This morning, as part of an independent study, a cohort-mate and I discussed Talcott Parson’s The Structure of Social Action. The book is a bit surreal – the entire thing is almost a shaggy dog story in the Sociology of Knowledge, wherein the theorists he reviews (Marshall, Pareto, Durkheim and Weber) are proven to be correct simply because they said vaguely similar things at the same time in different places. Let’s just say the strengths of the book, and its enduring legacy, are neither in its style nor the logical strength of its main conclusions. I don’t mean to be too harsh – there was a lot of interest in the sections we read, especially on the development of liberal political thought and Sociology’s emergence as a reaction against it.
But none of that has much to do with the thrust of this post – the free market. Somewhere in his exposition of liberal theory from Hobbes to Marshall (my copy is elsewhere at the moment [EDIT: Page 104, about Malthus’ idea that competition served as a social regulation mechanism, Parsons doesn’t actually use the phrase free market]), Parsons notes that the importance of the free market for liberal* theory has a lot to do with the way it prevents anyone from exercising power over anyone else, and less to do with the way it maximizes productivity. Parsons is not the only one to make this argument – it shows up also in a lot of the work in the “corporate governance” tradition in the mid-20th century, authors like JK Galbraith and Carl Kaysen argue that the rise of large corporations is potentially dangerous because such corporations have discretion in a way impossible under a competitive market.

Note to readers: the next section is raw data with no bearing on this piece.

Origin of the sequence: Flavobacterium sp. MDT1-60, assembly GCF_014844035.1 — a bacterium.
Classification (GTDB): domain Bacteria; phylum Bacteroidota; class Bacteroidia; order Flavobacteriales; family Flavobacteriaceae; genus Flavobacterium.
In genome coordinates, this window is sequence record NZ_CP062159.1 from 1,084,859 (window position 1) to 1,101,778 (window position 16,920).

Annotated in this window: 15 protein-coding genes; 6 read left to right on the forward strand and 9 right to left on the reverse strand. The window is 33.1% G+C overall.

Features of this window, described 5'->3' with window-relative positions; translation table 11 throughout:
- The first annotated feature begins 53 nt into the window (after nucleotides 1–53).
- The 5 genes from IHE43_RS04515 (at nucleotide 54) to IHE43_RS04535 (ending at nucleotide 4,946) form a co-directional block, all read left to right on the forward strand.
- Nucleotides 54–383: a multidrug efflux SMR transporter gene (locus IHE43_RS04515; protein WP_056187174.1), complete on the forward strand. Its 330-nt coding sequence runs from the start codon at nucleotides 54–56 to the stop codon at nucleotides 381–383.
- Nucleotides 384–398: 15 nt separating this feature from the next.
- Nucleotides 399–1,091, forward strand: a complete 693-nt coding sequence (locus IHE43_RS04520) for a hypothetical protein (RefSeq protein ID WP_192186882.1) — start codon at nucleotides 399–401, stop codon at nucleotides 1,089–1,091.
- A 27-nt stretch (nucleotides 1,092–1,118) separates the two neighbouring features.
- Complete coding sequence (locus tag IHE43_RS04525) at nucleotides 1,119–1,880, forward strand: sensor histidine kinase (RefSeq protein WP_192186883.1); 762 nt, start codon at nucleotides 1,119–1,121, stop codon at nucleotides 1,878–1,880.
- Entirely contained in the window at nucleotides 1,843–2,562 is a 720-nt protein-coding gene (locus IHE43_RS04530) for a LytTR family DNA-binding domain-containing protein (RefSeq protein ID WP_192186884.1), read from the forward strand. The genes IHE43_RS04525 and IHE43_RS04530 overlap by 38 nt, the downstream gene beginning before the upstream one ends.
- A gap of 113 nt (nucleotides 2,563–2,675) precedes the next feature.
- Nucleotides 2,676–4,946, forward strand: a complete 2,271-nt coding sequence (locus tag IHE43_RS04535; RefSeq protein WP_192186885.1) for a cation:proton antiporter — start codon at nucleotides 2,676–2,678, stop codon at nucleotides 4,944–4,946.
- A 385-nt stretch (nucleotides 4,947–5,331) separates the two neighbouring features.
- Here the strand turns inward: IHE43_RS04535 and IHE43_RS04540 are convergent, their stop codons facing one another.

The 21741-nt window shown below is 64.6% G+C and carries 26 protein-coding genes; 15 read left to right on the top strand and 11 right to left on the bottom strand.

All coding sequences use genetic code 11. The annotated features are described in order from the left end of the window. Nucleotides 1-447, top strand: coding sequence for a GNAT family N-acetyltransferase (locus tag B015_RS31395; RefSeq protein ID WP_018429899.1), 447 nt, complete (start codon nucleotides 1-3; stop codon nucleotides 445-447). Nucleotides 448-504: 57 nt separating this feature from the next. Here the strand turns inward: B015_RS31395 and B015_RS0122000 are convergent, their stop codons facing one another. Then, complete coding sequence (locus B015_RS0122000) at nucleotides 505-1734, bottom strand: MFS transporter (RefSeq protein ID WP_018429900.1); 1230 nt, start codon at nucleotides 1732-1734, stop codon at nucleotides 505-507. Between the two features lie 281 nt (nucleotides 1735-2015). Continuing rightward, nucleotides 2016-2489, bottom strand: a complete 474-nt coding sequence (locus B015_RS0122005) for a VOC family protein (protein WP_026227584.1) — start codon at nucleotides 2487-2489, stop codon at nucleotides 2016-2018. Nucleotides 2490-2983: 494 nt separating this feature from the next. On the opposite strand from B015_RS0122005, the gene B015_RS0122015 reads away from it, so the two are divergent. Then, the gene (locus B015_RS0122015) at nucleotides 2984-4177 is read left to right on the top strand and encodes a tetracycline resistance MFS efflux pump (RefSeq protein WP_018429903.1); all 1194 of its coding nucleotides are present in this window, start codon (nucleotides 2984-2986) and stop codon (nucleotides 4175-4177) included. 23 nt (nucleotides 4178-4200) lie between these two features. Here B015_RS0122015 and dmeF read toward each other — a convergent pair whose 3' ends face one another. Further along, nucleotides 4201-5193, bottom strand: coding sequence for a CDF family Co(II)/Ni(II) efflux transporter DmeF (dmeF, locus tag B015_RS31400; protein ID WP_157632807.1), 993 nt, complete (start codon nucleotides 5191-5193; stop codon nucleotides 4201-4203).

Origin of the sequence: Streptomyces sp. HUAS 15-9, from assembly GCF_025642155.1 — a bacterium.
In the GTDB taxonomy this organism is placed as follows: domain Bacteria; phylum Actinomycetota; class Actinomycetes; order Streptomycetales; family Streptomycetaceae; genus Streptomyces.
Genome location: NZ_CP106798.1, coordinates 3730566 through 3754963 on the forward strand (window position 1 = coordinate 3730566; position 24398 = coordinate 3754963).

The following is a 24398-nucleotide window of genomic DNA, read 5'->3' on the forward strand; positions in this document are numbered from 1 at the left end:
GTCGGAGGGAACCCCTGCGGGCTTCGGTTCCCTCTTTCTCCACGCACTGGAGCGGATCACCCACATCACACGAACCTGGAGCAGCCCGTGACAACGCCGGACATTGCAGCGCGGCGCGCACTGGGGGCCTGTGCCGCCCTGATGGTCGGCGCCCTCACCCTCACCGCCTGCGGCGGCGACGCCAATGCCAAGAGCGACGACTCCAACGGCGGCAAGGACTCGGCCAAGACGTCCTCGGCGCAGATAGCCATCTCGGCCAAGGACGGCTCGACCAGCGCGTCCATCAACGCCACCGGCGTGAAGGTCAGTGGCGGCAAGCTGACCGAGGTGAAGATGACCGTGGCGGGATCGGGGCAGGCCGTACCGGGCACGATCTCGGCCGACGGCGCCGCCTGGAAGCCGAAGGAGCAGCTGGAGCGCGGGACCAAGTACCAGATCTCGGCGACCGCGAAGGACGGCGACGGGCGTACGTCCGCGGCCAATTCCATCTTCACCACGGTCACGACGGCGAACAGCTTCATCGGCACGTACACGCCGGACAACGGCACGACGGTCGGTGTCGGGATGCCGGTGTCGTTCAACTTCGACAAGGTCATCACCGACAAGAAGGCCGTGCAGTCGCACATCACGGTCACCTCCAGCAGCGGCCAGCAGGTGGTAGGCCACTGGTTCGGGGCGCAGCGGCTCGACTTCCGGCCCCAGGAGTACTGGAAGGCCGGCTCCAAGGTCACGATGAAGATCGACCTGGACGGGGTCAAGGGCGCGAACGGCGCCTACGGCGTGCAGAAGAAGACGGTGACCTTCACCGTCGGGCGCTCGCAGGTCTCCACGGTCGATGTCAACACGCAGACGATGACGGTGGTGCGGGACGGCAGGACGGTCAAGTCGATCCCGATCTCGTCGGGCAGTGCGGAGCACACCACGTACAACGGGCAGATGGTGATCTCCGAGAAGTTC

More generally, I think in sociology we can sometimes forget that the Free Market has been praised, defended and fought over not simply because of its virtues in allocating resources. Rather, I can think of four analytically distinct arguments in favor of relatively unfettered markets as the best way to organize economic life**:
Ok, so there you have it. Four arguments in favor of the Free Market (along with some bits of some counter-arguments). Enjoy! And leave a comment if you think I’m missing any, or grossly mis-characterizing the ones I have.
* In this post, I use liberal in the older, non-American sense, relating to the “liberalism” of thinkers like Locke, and the “market liberalism” of free market proponents throughout the ages. Parsons actually does a nice job of parsing these arguments (especially the early emphasis on individualism as a normative claim about how things should be rather than a positive claim about how things are), but for my purposes there’s no real need to disaggregate, as the arguments I’m getting to are all in the 20th century.
** Note, I’m not arguing for any of these in particular, I just want to put them out there and associate them with a few names to see what y’all think.